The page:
In the desert I saw a giant fork. It was stuck tines-down, like the dropped cutlery of a god.
The dominant colour I’ve seen so far in Santo Ileso is orange, and it feels different to the grey of Stilwater, and certainly more alive. I want to explore it much more than I did any other Saints settings, and I maintain that Santo Ileso looks like the most interesting part of Saints Row so far. Artist Danielle Benthien commented that “the city itself is alive even when you’re not in certain areas. There’s always things to see,” adding that Santo Ileso is like “the fifth friend” in your gang. I think my favourite thing from this preview were the sculptures and statues. There’s a lot of weird art in SI, and describing them sounds like a weird dream you had once. In the desert I saw a giant fork. It was stuck tines-down, like the dropped cutlery of a god.
In the business of playing the game, of course, Santo Ileso is the playground. Around it you will find ‘discoveries’, little mini-opportunities like the armoured trucks full of money. Then, in a reference to the new and improved Gen-Z origin story this time, you get Side Hustles. While for many of us this is embroidery or Twitch streaming at weekends, in Saints Row these are repeatable missions you can keep doing to get money and XP. The one in the demo was called Riding Shotgun, where you defend a getaway driver after a robbery. The preview made it look like the driving combat is much improved on previous entries in the series – way more stable, way more cinematic, way more enjoyable, and that can be no bad thing.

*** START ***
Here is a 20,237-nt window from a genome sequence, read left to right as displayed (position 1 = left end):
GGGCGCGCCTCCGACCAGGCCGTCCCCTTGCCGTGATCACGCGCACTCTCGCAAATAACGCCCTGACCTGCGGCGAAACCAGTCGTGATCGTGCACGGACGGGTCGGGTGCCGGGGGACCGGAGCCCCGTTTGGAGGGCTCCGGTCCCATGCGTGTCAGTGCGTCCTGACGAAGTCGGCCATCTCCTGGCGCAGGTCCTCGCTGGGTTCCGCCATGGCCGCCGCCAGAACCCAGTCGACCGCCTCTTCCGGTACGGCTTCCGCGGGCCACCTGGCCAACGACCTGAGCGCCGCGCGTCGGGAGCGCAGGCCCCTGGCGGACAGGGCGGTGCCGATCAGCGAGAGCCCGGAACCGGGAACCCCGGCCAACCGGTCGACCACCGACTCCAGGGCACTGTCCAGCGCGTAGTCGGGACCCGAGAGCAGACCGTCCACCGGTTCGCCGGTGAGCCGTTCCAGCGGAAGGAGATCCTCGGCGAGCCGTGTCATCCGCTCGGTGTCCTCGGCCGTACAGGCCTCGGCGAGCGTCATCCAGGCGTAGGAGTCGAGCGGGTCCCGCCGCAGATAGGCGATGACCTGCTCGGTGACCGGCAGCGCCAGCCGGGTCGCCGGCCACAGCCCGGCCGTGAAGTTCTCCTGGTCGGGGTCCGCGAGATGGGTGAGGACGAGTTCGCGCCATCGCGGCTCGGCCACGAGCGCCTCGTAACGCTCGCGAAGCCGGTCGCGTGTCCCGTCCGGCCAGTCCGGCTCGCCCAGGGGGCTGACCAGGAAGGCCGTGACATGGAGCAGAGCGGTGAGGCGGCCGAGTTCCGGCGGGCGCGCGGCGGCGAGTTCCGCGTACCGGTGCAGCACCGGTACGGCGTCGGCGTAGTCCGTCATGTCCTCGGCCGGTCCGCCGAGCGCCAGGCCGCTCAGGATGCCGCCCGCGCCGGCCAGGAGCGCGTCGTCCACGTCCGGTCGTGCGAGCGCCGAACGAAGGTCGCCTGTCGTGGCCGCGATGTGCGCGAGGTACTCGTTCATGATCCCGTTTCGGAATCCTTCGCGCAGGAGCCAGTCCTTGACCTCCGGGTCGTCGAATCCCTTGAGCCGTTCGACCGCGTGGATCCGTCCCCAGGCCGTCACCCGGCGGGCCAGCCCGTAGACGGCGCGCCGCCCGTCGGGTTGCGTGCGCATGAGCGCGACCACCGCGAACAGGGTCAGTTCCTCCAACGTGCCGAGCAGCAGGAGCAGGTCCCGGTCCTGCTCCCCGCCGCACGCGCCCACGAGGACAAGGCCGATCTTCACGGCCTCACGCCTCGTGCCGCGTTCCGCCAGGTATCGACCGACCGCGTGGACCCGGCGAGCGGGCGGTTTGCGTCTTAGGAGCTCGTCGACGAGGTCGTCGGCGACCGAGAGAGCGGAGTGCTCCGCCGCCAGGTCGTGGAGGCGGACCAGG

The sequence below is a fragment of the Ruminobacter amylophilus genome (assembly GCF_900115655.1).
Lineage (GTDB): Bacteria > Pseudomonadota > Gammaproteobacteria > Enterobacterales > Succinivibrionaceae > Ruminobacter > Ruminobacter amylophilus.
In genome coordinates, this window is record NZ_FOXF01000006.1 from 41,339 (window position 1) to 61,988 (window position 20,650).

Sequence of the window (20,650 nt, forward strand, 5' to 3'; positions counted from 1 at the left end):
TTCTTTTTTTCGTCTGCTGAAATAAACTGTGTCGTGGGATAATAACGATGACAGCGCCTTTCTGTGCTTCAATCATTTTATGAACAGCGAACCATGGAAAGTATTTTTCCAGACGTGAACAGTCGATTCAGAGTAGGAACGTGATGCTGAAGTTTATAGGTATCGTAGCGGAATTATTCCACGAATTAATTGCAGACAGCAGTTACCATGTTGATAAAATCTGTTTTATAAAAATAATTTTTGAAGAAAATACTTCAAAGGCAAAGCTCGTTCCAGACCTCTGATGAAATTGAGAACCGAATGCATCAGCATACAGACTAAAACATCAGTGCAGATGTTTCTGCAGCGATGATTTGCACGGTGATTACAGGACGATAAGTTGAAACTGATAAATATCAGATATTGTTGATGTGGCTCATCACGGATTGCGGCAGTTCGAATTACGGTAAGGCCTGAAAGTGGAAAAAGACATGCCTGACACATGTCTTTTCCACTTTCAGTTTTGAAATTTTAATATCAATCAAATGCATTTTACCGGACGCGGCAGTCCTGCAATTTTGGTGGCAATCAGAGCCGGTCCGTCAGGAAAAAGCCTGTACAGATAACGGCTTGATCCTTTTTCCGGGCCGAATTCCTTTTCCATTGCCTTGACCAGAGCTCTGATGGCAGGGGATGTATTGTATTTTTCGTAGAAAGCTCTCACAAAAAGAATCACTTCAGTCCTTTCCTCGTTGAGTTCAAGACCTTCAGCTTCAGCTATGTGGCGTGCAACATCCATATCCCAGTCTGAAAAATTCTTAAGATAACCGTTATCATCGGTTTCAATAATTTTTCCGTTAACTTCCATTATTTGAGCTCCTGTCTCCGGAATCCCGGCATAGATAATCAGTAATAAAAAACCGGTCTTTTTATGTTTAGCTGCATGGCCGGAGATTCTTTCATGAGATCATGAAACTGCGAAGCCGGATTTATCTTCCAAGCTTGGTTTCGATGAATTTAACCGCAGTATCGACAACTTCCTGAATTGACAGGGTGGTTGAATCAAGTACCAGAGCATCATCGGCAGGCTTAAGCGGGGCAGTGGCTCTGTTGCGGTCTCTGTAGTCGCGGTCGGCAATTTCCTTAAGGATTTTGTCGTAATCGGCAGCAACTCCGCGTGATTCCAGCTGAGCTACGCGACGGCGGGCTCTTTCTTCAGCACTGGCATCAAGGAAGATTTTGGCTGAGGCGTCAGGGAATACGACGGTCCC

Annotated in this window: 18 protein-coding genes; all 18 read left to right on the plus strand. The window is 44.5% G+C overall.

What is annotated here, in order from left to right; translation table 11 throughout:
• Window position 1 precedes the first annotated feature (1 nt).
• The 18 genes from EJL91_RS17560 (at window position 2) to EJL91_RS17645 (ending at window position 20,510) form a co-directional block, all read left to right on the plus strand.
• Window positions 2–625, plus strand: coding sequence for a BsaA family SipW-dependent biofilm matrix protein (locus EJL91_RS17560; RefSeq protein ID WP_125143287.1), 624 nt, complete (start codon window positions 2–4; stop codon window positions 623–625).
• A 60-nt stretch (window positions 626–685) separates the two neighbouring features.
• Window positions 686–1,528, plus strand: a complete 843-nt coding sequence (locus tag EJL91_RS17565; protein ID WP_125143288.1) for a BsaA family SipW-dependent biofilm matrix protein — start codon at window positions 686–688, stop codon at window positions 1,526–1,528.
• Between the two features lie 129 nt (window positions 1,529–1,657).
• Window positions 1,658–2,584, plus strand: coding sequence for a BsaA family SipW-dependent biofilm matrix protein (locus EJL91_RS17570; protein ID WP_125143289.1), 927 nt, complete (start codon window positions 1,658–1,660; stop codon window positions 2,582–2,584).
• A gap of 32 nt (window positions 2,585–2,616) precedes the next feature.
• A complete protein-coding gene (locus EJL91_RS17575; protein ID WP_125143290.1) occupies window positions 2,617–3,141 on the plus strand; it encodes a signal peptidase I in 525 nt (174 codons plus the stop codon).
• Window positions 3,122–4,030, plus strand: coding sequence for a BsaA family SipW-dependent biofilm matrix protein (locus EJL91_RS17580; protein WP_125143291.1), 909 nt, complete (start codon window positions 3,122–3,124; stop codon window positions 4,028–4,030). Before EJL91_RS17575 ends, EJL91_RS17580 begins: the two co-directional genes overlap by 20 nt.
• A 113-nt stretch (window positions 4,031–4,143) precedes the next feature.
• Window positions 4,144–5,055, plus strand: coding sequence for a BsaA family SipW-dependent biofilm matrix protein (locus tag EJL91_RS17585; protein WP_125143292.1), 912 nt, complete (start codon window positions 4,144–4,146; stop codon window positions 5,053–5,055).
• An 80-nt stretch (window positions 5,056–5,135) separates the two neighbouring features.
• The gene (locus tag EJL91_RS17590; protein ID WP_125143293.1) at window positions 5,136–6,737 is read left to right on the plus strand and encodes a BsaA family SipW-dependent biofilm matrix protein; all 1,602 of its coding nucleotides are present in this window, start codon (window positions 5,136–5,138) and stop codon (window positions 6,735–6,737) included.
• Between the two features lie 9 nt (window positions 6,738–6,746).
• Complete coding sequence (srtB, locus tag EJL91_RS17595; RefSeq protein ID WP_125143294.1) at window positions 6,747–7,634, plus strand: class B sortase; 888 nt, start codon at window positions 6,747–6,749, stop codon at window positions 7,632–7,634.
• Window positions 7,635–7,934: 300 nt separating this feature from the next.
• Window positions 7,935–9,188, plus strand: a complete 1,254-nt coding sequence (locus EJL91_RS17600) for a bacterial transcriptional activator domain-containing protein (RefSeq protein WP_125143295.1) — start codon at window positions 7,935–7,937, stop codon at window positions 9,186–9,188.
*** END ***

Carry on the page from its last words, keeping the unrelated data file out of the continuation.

There are now Criminal Ventures, too. From your HQ you can open up seemingly legit businesses on vacant lots in the city, and eventually take over entire districts. Building the Shady Oaks medical centre unlocks Insurance Fraud, and Chalupacabre sells drugs through food trucks. In the preview, they built The Big One, a military surplus store that is actually your arms dealing business. You can drum up sales by showing off the merchandise and blowing up a bunch of stuff. This seems like no efficient way to do business to me, but then I am not in a criminal gang.